Arkansas Fishing Report – May 19, 2011
From Arkansas Game and Fish Commission
Randy Oliver at www.randyoliverguide.com (901-832-1903) said fishing has been excellent using black/gold no. 9 Rapala Countdowns near the bank with a slow, jerking presentation. Make sure your drift speed is the same as the current.
Guide Davy Wotton said the water will flow for some time to come, which more or less relates to fishing high water techniques. For the White and Norfork most fishing will be restricted to fishing from a boat. There will be three options – streamer fishing, dry fly and dead drift nymphing. Streamer fishing close to shorelines and over flooded grass banks may well hook you up with a trophy brown trout. Dry fly fishing with a large hopper, will bring up a few fish near overhanging cover. For dead drifting, use an indicator and nymph with a long leader between the indicator and fly and enough weight to keep the fly near the bottom. Worms, eggs and at times flies that incorporate high-vis colors are the best choices for swift water, while natural patterns such as sow bugs, prince nymphs, whitetail and shimmer midges in black, red and green and caddis larvae imitations will work in calmer waters. Flood gates are now open on both the White and North Fork rivers, this may slow the bite down if you are close to the dams.
Jim Brentlinger at Linger’s Guide Service and Fishing Lodge (870-499-5185) said the river has cleared up and fishing has been very good. Dragging bottom baits or casting your favorite artificial bait will do the job. The larger brown trout are biting well on black/gold Countdown Rapalas or blue/silver/orange Rattling Rogues.
Just Fishing Guides said the upper river will be good for fly-fishing and the lower river with spinning or bait-casting tackle. Water flows are good for leisurely fishing from Ponca to Pruitt. Flows from Tyler Bend to the White River are a bit fast for fly-fishing. The usual flies are working in the upper river and soft plastics are best in the mid to lower river. Heavier weights will be needed to get the baits to the bottom.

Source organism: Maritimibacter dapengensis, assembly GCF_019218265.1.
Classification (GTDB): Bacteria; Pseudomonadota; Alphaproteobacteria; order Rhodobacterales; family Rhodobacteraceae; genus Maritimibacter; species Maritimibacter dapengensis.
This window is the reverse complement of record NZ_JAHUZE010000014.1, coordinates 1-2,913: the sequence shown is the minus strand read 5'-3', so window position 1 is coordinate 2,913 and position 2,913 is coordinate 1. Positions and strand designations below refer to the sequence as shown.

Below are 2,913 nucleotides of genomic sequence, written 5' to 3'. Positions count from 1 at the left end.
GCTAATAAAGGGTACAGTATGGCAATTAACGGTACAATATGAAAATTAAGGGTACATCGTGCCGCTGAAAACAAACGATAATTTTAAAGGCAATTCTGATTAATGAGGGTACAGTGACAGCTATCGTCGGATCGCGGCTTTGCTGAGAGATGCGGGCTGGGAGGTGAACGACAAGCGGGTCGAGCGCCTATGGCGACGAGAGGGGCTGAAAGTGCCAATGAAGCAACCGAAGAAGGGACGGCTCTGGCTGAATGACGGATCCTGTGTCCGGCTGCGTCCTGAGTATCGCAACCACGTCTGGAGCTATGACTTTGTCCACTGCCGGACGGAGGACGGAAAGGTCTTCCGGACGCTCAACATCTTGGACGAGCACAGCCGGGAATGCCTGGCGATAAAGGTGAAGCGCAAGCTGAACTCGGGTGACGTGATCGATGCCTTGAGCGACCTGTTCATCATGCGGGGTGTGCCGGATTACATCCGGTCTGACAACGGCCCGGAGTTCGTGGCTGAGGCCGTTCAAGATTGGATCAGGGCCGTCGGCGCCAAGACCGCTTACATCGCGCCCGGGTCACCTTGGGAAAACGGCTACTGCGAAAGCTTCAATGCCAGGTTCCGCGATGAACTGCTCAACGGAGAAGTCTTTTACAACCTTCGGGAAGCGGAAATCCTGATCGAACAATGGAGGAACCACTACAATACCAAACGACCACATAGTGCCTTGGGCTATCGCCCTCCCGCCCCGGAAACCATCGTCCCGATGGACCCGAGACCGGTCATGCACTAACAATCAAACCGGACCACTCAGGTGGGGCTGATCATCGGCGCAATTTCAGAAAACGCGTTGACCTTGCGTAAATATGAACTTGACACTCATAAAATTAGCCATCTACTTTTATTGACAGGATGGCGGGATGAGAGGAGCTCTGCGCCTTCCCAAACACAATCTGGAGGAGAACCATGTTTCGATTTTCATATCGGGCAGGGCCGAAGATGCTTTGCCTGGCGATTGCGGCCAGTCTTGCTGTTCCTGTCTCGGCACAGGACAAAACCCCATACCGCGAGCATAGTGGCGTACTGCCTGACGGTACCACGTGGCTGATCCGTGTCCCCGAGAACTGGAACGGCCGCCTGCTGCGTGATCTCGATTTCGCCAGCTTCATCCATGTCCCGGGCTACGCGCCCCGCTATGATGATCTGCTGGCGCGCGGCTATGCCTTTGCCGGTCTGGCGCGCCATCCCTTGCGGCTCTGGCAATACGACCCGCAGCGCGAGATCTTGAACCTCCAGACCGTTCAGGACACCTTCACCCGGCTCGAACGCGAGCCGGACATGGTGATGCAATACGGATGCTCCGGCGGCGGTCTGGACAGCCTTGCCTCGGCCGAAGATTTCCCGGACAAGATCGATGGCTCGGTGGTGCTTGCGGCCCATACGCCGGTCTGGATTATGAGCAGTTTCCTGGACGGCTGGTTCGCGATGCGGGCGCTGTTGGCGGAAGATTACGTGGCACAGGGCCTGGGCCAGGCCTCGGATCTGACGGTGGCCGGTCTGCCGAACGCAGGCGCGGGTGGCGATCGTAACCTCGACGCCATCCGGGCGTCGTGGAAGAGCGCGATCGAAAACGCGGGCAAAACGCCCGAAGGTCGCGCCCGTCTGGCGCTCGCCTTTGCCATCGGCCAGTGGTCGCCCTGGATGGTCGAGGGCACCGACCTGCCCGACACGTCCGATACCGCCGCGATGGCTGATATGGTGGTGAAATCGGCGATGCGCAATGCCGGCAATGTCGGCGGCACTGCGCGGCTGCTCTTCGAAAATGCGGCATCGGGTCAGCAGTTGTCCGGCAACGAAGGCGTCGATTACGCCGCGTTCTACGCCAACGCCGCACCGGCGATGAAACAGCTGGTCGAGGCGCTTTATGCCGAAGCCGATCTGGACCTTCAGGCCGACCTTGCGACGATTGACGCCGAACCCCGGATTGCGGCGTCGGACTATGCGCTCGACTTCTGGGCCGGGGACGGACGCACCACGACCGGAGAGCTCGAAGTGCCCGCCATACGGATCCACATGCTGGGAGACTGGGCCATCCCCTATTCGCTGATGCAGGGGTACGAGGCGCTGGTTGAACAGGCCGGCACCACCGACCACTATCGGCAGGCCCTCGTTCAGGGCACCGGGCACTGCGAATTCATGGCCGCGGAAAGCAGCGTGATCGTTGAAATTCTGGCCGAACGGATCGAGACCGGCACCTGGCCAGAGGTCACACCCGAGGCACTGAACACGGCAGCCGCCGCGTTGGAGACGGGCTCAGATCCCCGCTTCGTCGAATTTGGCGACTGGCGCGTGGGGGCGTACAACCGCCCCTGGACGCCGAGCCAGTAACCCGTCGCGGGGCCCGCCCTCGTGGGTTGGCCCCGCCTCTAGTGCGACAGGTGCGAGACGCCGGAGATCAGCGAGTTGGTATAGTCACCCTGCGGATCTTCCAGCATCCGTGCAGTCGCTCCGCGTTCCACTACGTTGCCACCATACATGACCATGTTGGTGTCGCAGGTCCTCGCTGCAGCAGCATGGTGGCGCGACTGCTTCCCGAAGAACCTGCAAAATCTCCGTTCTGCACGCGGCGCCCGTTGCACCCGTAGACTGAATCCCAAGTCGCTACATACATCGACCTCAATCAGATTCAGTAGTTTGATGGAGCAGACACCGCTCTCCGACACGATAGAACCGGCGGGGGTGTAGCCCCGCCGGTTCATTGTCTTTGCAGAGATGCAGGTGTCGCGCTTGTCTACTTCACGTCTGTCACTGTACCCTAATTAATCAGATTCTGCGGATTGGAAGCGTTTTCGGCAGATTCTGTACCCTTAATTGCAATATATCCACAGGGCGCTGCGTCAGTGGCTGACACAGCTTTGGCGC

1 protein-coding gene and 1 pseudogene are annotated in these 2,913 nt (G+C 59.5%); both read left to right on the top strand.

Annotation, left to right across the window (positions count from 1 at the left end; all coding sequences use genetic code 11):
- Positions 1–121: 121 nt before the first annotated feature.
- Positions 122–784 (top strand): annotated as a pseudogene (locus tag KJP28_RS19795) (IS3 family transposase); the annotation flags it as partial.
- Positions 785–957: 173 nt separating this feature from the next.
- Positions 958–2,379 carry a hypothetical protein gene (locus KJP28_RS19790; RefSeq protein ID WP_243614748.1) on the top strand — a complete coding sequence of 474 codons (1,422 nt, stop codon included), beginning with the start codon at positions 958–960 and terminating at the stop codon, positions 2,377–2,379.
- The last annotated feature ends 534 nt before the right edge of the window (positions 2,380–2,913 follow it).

Just Fishing Guides said Kelly’s Access is at 12.13 feet (just below the low water bridge) and flow is 142 cubic feet per second. Crawdad patterns such as Crazy Dads and Sparkle Grubs fished along the bottom are producing. Also, minnow flies such as Muditch Minnow, Clouser Minnow and Darters fished in the water column are working. Try drifting big nymphs also. Soft plastics such as Brush Hogs, Gitzits and lizards in brown and green shades are best.
Bull Shoals Lake
As of Tuesday, the U.S. Army Corps of Engineers reports the lake’s elevation at 692.49 feet MSL (Normal conservation pool – 654 MSL).
Mike Worley’s Guide Service said water is high and continuing to rise. Boat launching is a challenge, but fish are biting. Walleye and bass can be found on main lake points and in the backs of coves and creeks. Try swimming grubs over the brush and bottom bouncers. Spinner rigs are catching walleyes trolling 10 to 20 feet down over the brush. Walleyes are also biting crankbaits trolled over deep water 35 to 40 feet down at the mouths of creeks on the main channel. Spinnerbaits and crankbaits are working for bass on windy days.
Bull Shoals Tailwater
Just Fishing Guides said generation has increased to six units around the clock. High-water nymphing and streamer fishing with fast sink-tips or fast full sinking lines out of a boat are required. Look for flooded areas of grass, shoals, eddies and flooded rock bank areas near the bank. San Juan worms in red or worm brown, Copper Johns, Scud, sow bug and caddis nymph patterns and streamers such as Zoo Cougars, Lead Eyed Gongas and Wooly Buggers are some suggested patterns.